Above: Protestors gathered at a recent Coastal Commission hearing in Half Moon Bay, about 30 miles south of San Francisco, in October. (Photo by the author)
SAN FRANCISCO – On the 40 year anniversary of the California Coastal Act, a new Field Pollfinds broad support for protecting the coast among a diverse majority of California residents even as many say issues of access are a problem.
Among other things, the findings highlight the central role the state’s 1,100 miles of coast plays in how all California residents see their state.
“The coast is essential to our identity as Californians,” says Jon Christensen with UCLA’s Institute of the Environment and Sustainability, which commissioned the poll.
The survey of 1800 voters in English and Spanish found that 90 percent of respondents said the condition of the coast is important to them personally, with 57 percent saying it is very important and 33 percent somewhat important. It also found that three out of four Californians visit the coast at least once a year, and that many visit more often.
The findings dovetail with a survey conducted over the summer of 1,000 beachgoers in Southern California, which found a wide swath of residents from around the state regularly visit the coast. That survey also found remarkable consistency in what people expect to find, with clean sand and water ranking highest, alongside amenities like restroom facilities and parking.
But despite the widespread affinity that many feel for the coast, issues of access remain a problem, particularly for low-income communities and communities of color around the state.
“The California Coastal Act makes this remarkable statement that the coast should be available to all Californians,” noted Christensen. “But we know that not all Californians find the coast as accessible.”
Passed in 1976, the Coastal Act governs the decisions of the Coastal Commission, which regulates development along the coast and is tasked with ensuring public access to it.
But according to the new poll, some 62 percent of California residents say accessing the coast is an issue, an increase from a similar survey by the Public Policy Institute of California in 2003 in which 53 percent cited access issues.
Time, cost and transportation were among the barriers cited by respondents. The Field Poll also found that African Americans were among those less likely to visit the coast, with 33 percent saying they visit less than once a year and citing an inability to swim as the key factor. Families earning more than $60,000 were also more likely to visit more often than families earning less than $40,000.
Phil King teaches at San Francisco State University and has spent the past 20 years researching the economics of coastal access. He says statewide disparities in housing costs are a big reason why more people say they aren’t visiting the coast.
“I think that’s the primary issue,” he says. “More people are moving inland … and farther away from the coast. And with the traffic, getting to the coast is not getting any easier,” says King.
The Coastal Act originally included provisions to ensure availability of affordable housing along the coastal zone, the narrow strip of coast that falls under the jurisdiction of the law. That provision was stripped in later legislation, and efforts to bring it back have so far not been successful.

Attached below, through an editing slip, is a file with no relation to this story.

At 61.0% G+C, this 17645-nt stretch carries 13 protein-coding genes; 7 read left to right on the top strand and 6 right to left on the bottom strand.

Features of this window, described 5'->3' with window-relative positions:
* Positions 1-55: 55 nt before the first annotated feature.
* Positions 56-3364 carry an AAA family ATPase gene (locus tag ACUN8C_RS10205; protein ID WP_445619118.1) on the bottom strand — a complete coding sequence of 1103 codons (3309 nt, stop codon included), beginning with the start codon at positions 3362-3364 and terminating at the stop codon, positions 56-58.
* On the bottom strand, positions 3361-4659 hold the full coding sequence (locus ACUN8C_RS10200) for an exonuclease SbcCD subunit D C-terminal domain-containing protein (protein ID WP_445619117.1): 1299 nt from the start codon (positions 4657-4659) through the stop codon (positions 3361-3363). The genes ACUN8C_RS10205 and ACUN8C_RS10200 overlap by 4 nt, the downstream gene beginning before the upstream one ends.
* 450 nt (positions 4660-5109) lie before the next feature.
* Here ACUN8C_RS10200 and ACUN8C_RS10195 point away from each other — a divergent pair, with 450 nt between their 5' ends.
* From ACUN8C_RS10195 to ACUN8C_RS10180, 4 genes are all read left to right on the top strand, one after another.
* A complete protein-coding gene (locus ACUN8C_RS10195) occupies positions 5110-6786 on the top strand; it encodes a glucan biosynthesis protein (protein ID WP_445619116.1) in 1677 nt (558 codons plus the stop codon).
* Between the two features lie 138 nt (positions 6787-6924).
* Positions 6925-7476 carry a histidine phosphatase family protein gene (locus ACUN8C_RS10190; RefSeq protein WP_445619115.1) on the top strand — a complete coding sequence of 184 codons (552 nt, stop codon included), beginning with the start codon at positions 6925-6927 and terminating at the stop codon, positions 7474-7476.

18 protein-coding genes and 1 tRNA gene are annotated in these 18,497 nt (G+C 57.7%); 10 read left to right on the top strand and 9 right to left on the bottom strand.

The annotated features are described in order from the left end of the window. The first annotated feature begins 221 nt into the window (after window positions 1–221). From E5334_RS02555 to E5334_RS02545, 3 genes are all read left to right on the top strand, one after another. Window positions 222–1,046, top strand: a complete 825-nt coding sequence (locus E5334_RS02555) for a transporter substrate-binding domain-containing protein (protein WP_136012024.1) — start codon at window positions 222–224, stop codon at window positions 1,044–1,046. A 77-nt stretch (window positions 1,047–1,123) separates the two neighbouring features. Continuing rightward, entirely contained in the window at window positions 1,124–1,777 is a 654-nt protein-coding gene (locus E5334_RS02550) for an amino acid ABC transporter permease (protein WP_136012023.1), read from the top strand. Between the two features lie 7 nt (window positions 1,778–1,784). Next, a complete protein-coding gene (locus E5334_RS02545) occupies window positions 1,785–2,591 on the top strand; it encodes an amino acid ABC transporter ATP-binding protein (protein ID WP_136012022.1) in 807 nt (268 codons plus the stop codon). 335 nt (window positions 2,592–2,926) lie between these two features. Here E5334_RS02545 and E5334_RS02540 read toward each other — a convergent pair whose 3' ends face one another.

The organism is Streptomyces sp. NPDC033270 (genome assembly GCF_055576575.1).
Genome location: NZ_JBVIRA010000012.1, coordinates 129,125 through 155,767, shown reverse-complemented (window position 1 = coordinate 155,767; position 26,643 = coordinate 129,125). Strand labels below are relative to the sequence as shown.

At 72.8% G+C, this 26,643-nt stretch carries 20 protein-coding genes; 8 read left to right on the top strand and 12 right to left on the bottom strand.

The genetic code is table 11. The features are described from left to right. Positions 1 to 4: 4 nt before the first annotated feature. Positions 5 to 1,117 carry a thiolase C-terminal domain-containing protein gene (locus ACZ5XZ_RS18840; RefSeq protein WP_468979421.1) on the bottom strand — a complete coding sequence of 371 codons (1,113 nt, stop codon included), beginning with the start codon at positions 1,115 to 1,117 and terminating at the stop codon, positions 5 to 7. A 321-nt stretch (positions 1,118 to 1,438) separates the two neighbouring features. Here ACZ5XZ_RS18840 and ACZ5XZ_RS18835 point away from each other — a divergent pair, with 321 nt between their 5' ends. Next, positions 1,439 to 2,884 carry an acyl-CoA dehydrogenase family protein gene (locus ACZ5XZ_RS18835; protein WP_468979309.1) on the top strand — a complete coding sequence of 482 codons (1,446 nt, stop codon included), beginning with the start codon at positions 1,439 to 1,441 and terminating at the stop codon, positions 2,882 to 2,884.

Home prices along the coast, meanwhile, continue to soar. The median home price in San Francisco, for example, is more than eight times that of Bakersfield, while rents are similarly skewed. That, in turn, has fueled the migration inland, where cities such as Fresno, Bakersfield and San Bernardino saw an increase of 30,000 households earning less than $50,000 between 2011 and 2013, according to a report last year by the non-partisan Legislative Analysts Office.
“The really serious access issue is people getting from inland areas to the coast,” says King.
According to the poll, Central Valley voters are less likely to visit the coast, with 39 percent saying they visit less than once a year. In addition to time, a quarter of those who said they visit less than once a year cited the lack of affordable lodging as a reason.
“If you are driving two to three hours to come from Bakersfield at the height of summer … it’s like 110 degrees and you might want to actually stay for the weekend,” says Marce Gutierrez-Graudiņš, founder of Azul, a non-profit that works to connect Latino communities around the state to the coast and coastal issues. “But it’s so hard to find lodging.”
Gutierrez-Graudiņš explains the availability of affordable lodging correlates to the time investment that people in the Central Valley and other parts of inland-California make when they visit the coast. Some 44 percent of those who visit the coast less than once a year cited time as a key reason.
But she adds that barriers exist even for families who live closer to the beach.
As an example, she points to families in Los Angles where, “There are kids that have never seen the ocean and they are 20 minutes away. This has to do with there being little or no public transportation. It’s hard to actually get kids out to the beach.”
But she wants environmentalists, lawmakers and members of the Coastal Commission – which is tasked with ensuring the state meets the promise of access to the coast for all Californians under the Coastal Act – to understand that many of these communities remain very interested in coastal access.
“About a year ago I was working in east and southeast LA, and we had folks who couldn’t actually come to the Coastal Commission hearings … and yet we had grandmothers organizing rosarios for the ocean,” says Gutierrez-Graudiņš. “Just because people are not in the places that we typically think of as congregating areas for ocean stewards … doesn’t mean they don’t care or that they don’t do anything about it.”